At the west side of Visayas Avenue, Department of Agriculture’s Bureau of Soils and Water Management (BSWM) was moved to the corner of the Elliptical Road in 1990. This is followed by the Department of Environment and Natural Resources (DENR) complex, with the Forest Management Bureau that was established in 1987. The only government institution on Visayas Avenue that is not connected with old Department of Agriculture and Natural Resources is the Government Television (GTV-4) compound, which was established in 1974. Currently it is now the Philippine Information Agency (PIA) compound, which was established 1986, which houses the offices and studios of the government’s People’s Television Network.
The next major road is the North Avenue, with the Department of Agriculture (DA) occupying the northern corner of the Elliptical Road, and the Ninoy Aquino Parks & Wildlife Center at the southern corner. Through an access road at the north side of North Avenue are Department of Environment and Natural Resources’ Bureau of Mines and Geosciences compound (1978), with the Department of Transportation and Communication’s Office of Transportation Cooperative and the Department of the Interior and Local Government’s DILG National Capitol Region Office taking up the rest of the compound. Another access road leads to the DA’s National Food Authority office, the Philippine Sugar Commission, the Sugar Regulatory Administration, and the Philippine National Volunteer Service Coordinating Agency (PNVSCA). The last government institution on the north side of North Avenue is the Veterans Memorial Medical Center, while across it is the Department of Labor and Employment’s Occupational Safety and Health Center at the corner of Agham Road. The rest of the establishments on North Avenue are the commercial malls of SM City North and Trinoma.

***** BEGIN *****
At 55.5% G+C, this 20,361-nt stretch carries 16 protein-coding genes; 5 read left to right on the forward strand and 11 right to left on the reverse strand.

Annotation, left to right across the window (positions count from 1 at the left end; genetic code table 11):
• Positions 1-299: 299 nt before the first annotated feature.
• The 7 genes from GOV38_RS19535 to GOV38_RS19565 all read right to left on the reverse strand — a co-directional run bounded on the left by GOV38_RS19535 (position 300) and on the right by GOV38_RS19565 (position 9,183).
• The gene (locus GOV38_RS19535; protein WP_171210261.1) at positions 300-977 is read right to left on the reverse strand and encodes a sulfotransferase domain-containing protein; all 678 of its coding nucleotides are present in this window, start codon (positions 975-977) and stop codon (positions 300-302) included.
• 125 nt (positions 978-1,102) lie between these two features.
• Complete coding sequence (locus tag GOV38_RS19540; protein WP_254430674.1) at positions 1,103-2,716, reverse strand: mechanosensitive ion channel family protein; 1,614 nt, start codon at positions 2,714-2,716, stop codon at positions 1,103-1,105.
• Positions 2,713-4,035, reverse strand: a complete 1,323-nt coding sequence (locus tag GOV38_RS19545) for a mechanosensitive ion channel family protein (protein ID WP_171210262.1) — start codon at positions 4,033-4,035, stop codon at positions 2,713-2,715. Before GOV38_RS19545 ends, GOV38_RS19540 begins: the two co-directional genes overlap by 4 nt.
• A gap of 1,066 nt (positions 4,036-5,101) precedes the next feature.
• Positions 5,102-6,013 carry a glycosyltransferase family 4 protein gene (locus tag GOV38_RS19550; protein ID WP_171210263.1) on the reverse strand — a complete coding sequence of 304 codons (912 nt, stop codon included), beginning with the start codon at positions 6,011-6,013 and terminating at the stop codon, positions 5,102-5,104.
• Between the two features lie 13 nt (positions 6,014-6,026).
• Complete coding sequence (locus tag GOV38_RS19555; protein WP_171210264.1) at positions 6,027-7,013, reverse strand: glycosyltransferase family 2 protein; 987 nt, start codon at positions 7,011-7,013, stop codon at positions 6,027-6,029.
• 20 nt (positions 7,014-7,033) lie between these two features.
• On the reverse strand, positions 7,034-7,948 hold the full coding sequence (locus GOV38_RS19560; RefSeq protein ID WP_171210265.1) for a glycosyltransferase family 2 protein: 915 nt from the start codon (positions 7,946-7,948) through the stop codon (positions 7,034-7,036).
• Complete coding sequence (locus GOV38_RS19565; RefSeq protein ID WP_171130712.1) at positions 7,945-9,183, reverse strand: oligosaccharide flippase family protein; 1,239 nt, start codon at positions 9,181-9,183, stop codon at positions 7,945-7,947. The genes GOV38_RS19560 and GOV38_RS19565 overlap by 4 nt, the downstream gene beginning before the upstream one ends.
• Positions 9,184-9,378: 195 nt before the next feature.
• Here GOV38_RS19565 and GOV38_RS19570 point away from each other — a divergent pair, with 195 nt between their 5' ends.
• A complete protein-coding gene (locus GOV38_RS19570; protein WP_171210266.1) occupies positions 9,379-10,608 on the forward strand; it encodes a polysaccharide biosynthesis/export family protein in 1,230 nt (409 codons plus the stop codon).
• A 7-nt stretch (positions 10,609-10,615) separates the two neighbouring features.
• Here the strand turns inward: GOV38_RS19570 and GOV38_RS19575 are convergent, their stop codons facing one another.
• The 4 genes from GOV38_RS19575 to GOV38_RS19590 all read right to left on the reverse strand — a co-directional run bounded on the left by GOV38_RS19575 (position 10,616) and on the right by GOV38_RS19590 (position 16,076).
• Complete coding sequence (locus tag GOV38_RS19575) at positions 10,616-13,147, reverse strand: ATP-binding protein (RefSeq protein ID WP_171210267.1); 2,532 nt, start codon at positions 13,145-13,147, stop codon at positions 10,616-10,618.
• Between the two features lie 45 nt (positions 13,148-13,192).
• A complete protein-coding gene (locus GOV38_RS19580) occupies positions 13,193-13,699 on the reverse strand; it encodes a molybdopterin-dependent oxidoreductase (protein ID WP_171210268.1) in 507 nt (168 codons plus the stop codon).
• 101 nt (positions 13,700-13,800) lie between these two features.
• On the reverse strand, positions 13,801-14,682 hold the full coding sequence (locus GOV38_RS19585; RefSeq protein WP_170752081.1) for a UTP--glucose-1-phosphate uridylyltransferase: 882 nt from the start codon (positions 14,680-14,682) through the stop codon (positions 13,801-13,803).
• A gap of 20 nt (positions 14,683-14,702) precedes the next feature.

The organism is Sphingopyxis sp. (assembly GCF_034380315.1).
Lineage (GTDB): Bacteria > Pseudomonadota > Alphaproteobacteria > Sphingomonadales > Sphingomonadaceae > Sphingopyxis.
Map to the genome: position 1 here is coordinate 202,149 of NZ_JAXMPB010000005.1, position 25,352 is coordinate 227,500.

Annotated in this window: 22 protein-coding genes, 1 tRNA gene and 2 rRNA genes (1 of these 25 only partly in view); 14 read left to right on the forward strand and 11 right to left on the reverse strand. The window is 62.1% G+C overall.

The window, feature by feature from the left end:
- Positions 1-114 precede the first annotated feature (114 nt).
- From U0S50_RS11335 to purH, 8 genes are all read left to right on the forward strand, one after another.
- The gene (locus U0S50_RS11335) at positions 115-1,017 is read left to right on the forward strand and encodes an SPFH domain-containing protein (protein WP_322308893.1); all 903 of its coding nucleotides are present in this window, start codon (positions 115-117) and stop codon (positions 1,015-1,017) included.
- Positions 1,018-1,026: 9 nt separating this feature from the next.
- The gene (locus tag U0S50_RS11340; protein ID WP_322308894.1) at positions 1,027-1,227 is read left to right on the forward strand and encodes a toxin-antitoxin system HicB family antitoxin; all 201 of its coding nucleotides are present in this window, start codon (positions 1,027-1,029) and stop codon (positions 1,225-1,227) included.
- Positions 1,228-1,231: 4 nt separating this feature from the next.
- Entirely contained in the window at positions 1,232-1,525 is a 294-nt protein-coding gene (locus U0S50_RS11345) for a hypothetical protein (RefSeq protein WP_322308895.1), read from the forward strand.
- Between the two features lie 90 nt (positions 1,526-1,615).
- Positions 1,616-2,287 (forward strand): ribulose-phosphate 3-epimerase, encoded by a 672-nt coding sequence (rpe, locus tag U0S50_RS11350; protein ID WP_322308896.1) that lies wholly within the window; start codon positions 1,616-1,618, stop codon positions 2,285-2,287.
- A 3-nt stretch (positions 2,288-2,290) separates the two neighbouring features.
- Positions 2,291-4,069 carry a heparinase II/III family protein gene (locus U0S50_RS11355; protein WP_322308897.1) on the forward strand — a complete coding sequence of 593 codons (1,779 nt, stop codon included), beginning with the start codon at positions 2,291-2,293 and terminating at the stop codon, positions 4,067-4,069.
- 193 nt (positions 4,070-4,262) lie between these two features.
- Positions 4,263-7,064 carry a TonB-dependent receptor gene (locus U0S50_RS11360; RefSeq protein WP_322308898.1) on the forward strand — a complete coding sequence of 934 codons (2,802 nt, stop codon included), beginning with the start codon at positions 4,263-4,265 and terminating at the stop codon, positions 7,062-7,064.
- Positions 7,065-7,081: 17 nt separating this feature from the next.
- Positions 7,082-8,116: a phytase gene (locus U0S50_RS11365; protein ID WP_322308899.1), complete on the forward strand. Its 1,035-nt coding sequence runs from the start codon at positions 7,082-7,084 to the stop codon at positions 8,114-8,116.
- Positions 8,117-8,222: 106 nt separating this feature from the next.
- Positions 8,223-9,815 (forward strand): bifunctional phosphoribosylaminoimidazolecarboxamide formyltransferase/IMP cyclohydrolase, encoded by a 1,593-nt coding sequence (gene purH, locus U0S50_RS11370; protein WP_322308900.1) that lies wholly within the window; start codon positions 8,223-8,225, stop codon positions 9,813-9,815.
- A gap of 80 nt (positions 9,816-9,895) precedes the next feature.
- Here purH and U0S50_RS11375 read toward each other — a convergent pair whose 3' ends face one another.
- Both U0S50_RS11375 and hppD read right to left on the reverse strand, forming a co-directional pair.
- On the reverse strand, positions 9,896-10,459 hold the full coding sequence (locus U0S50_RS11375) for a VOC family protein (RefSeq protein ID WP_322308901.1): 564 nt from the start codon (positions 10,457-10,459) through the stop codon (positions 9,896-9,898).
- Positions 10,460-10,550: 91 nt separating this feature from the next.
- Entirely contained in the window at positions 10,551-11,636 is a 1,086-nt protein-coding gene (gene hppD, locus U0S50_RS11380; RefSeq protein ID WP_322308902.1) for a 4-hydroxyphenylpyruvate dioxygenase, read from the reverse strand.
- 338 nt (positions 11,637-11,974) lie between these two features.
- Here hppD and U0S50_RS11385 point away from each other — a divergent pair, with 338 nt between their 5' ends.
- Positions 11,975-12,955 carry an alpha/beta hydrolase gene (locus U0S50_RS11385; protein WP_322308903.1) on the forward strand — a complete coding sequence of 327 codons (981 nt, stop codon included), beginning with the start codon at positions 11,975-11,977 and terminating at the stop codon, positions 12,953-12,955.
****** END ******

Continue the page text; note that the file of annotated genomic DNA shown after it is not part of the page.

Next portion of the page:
The last major road that radiates from the Elliptical Road is the Quezon Avenue, which was built as the Quezon Boulevard Extension in 1939 to link the proposed Philippine Military Academy in Novaliches (now the Batasan Pambansa complex), the University of the Philippines in Dilimán, the government offices of the Diliman Quadrangle, and the City of Manila. The road was later renamed as the Don Mariano Marcos Avenue in the 1960s, the divided as the Quezon Avenue and Commonwealth Avenue in the 1980s. At the corner of the Elliptical Road and Quezon Avenue are the Ninoy Aquino Parks & Wildlife Center at the northwest corner and the Lung Center of the Philippines is located at the southeast corner. The government institutions on the northwestern side of Quezon Avenue are the Philippine Children’s Medical Center (PCMC) at the corner of Agham Road, the lot of the Department of Agriculture and Natural Resources’ Manila Seedling Bank (1977-2014) at corner of EDSA, and the Welcome Rotunda at the end of the 7.1-kilometer road. At the southeaster side of Quezon Avenue are the Department of Health’s Philippine Blood Disease and Transfusion Center, the Department of Science and Technology’s PAGASA compound and the Department of Energy’s National Power Corporation (NAPOCOR) compound at the corner of Agham Road, and the Bantayog ng mga Bayani (1992) memorial to victims of Martial Law. The rest of the properties southeast of the intersection of Quezon Avenue and EDSA and commercial establishments.
Although the Quezon Memorial and the four quadrangle avenues were completed by 1940, the proposed Quezon Park’s southwestern areas were turned into residential areas by the 1950s. The “West Triangle” area is located between West Avenue, Quezon Avenue and EDSA, and was first developed by the establishment of the Philamlife Homes in 1955, for employees of the Philippine-American Life Insurance Company (Philam). This was followed by the Homesite Project 7 relocation site for employees of the various media outlets, which would become Barangay West Triangle in 1976. The first school in the area was the Jose Abad Santos Memorial School (JASMS, 1956) of Conrado Francia Benitez (1889-1971) and Francisca Tirona-Benitez (1886-1974).
The South Triangle is located between Timog Avenue (formerly South Avenue), Quezon Avenue, and EDSA, and was formerly a residential area that was part of the Homesite Project 1. Now it is a mixed used area, with both business and entertainment establishments amidst the residences. The most noted businesses in the area are the media giants of ABS-CBN and GMA.
Since Pres. Quezón conceived of the Diliman Quadrangle as the capitol site of the Philippines, there were many factors that prevented the realization of his dream. However, through the attempts of many individuals, and the work of thousands of laborers, the vision of Quezón would never die. And in the 1970s, this was somewhat realized with the completion of the Quezon City Hall and Quezon Memorial Park.